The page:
There are many BLM land grant indexes available today. However, land grants on credit from before 1820, incomplete homestead applications, and military bounty warrants from 1842 to 1858 are not included. The National Archives index of land grant records should be consulted by researchers, along with the other records relating to federal land states, which are held at the National Archives. It is also important to recognize the fact that, from 1866 to 1876, nobody who supported the Confederacy was eligible to receive homestead land grants.
Eventually, the land offices in Alabama were shut down. Their records were then sent to the main office in Washington, D.C. The Washington National Reference Center, which is located in Suitland, Maryland, can provide photocopies of those records to researchers. The website for the Bureau of Land Management contains Presidential patent records. Some other files and records relating to lands in Alabama can be found at the BLM Eastern States. Some of those records can also be found in the special collections of the University of Alabama Library, as well as in the Alabama Secretary of State's office and at the Alabama Department of Archives and History. Each of those repositories also has original land grant records, plat maps, and field notes on file.
Each county's office of the probate judge holds tract books, which reference the sixteenth section sale of property from the state of Alabama, or other original federal government sales of property in Alabama. They are organized according to the legal description of the property. That description includes the name of the person who made the purchase, the acreage, the cost, the date that the purchase was made, a certificate number for the transaction, and whether or not the property sale had anything to do with a military act. Those records only include original land sales and do not include records for lands that were used to create new counties.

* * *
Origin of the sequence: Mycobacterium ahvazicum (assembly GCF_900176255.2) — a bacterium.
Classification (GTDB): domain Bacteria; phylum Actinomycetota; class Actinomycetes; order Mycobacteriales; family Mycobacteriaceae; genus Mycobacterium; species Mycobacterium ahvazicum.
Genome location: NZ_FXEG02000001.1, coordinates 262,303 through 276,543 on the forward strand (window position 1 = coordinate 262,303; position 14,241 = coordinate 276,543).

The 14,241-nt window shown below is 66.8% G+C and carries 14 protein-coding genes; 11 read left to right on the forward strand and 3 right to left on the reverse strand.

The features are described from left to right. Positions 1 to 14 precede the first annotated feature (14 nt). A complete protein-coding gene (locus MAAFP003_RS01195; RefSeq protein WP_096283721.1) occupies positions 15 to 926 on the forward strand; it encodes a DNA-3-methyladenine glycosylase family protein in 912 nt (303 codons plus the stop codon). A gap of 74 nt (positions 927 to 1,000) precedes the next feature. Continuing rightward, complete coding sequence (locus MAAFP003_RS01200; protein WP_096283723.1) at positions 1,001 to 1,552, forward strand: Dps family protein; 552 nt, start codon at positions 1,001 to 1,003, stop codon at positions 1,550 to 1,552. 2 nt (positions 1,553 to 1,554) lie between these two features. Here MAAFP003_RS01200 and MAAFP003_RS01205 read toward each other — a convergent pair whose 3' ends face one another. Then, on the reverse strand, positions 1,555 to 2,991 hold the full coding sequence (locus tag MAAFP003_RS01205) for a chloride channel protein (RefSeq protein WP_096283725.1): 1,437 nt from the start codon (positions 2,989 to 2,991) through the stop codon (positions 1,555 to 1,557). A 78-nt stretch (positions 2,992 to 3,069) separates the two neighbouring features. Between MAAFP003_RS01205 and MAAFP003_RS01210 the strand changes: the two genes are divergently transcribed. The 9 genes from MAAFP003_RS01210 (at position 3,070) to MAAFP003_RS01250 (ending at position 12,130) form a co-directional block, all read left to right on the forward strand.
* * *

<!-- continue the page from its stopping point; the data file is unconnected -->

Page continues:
The records of the county probate judge contain any subsequent transfers of title for a given piece of land. Donation and sales records, called conveyance records, can be found in those offices.
Deeds of trust and liens were recorded with conveyance records in some counties. In others, they were recorded as "mortgages" in a separate file.
Generally, the most genealogically significant records in Alabama are stored in the office of the probate judge, which was known as the "orphans' court" prior to 1850. Records that may be found there include: Wills, Estates, Inventories, Administrations, Guardian's Bonds, Orphans' Court Records
Each group may also be divided into different volumes under different titles, such as "minutes" or "record." Minutes are usually briefs, while records are more detailed.